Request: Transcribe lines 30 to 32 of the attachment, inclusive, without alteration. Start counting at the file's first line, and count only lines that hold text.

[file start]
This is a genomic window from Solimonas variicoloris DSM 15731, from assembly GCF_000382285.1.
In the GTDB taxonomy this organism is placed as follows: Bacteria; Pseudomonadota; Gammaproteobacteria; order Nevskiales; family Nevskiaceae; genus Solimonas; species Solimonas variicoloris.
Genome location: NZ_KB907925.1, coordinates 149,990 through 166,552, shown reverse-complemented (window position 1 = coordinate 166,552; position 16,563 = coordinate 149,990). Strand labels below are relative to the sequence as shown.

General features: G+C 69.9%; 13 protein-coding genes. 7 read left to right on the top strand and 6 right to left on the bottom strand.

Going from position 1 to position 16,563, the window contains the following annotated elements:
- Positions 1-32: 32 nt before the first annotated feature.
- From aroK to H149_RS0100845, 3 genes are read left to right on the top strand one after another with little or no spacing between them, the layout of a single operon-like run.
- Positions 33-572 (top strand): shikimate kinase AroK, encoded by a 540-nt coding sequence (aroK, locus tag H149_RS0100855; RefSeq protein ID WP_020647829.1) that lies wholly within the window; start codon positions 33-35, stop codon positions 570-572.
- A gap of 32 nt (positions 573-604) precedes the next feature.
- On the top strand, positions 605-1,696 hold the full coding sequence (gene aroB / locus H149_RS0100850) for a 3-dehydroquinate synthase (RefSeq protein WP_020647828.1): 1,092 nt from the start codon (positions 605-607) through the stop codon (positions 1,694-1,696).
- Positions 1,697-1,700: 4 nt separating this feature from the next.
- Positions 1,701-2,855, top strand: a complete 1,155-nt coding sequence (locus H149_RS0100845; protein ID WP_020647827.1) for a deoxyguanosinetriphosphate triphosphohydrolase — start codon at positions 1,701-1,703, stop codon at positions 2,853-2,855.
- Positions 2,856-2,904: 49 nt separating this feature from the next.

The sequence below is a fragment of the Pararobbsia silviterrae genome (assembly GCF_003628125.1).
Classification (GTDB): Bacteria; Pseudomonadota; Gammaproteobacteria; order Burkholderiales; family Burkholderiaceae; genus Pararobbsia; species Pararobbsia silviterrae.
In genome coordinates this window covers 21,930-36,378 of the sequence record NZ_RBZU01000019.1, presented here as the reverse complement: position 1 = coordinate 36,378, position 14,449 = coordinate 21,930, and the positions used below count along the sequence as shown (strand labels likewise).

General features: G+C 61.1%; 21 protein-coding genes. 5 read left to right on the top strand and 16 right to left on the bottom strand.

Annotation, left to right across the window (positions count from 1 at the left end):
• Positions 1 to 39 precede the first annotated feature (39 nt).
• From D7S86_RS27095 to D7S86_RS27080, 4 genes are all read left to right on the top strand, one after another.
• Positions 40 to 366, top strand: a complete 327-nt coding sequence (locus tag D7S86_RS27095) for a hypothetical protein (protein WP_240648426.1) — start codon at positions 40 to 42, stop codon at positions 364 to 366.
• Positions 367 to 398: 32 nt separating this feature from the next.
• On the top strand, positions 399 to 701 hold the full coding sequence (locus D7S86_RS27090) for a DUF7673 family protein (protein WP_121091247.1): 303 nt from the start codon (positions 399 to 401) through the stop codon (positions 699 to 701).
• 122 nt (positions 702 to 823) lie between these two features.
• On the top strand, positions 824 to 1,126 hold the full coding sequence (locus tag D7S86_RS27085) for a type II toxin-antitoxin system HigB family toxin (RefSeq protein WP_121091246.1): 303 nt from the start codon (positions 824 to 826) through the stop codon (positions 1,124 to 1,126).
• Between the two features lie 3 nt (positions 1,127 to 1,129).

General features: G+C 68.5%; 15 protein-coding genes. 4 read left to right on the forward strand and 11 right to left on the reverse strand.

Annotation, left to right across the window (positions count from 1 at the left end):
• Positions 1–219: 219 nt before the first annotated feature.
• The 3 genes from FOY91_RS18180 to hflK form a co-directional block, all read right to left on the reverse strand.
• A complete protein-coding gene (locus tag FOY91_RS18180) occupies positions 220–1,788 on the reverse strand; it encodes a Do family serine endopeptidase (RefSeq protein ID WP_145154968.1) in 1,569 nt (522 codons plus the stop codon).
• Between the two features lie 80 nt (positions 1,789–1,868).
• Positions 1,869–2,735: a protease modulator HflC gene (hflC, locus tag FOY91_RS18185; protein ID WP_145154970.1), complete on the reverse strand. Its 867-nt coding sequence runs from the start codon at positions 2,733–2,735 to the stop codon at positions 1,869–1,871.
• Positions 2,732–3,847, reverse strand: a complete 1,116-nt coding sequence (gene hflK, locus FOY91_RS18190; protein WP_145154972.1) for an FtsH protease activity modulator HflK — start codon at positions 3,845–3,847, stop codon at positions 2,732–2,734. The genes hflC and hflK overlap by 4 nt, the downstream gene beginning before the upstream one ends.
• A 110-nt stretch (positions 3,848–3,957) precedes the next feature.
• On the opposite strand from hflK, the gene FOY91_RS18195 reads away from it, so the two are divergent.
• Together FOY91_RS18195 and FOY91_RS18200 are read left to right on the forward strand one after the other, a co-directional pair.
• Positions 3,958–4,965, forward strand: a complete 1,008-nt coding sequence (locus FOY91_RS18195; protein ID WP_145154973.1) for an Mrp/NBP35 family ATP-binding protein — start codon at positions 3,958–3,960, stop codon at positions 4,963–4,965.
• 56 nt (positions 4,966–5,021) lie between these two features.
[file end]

• The 3 genes from FOY91_RS18180 to hflK form a co-directional block, all read right to left on the reverse strand.
• A complete protein-coding gene (locus tag FOY91_RS18180) occupies positions 220–1,788 on the reverse strand; it encodes a Do family serine endopeptidase (RefSeq protein ID WP_145154968.1) in 1,569 nt (522 codons plus the stop codon).
• Between the two features lie 80 nt (positions 1,789–1,868).